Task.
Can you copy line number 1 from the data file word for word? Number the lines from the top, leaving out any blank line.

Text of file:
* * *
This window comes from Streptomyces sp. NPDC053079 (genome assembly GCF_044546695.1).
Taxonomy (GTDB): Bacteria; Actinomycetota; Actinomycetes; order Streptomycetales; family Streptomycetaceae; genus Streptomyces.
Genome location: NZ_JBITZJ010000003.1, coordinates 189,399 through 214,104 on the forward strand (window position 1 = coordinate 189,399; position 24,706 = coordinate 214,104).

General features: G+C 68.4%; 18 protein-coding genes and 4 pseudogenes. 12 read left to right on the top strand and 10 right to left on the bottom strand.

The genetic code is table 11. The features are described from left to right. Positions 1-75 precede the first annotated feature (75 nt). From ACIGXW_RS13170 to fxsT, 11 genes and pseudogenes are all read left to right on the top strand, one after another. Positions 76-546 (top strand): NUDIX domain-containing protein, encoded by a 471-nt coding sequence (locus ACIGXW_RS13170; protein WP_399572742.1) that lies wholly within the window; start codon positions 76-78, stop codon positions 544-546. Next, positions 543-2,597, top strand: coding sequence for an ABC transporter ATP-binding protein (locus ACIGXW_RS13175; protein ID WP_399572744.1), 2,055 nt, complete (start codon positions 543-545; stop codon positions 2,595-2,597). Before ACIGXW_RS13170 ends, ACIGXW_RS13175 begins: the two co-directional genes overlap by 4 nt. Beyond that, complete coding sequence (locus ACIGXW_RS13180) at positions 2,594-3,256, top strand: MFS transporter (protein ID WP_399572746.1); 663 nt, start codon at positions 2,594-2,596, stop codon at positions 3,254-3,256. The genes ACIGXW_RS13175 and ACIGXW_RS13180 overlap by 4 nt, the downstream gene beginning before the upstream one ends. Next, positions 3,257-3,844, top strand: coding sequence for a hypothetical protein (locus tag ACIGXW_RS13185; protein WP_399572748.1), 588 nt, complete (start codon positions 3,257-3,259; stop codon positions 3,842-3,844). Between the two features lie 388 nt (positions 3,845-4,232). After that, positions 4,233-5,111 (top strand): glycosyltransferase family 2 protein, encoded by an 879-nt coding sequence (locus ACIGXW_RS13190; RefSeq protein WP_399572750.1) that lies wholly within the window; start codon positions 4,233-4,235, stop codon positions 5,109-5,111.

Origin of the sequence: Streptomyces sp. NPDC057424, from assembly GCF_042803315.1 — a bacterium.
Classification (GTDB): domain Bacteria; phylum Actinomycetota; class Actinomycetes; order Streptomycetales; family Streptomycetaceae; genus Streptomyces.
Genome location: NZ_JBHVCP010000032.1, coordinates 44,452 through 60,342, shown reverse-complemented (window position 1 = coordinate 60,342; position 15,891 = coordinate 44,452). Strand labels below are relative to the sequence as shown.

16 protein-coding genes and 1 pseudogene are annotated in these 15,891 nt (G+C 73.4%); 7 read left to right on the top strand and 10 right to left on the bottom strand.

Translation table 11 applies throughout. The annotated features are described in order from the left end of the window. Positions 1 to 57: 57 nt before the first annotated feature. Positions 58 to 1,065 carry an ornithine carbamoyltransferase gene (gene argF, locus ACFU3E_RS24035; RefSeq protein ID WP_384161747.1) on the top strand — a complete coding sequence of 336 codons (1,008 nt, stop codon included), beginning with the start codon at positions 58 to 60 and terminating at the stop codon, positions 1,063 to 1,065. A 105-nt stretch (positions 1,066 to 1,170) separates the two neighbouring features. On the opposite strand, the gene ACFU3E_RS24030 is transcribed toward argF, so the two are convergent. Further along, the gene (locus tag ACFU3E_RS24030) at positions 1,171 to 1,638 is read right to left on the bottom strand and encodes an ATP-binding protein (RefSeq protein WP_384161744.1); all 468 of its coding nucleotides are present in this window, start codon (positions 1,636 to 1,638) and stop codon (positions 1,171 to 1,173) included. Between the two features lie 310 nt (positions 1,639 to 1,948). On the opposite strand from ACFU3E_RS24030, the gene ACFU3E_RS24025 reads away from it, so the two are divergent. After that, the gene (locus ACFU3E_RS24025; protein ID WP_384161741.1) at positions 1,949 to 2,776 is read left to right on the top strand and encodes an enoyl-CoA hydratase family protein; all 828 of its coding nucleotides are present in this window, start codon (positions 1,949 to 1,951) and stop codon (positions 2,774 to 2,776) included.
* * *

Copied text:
This window comes from Streptomyces sp. NPDC053079 (genome assembly GCF_044546695.1).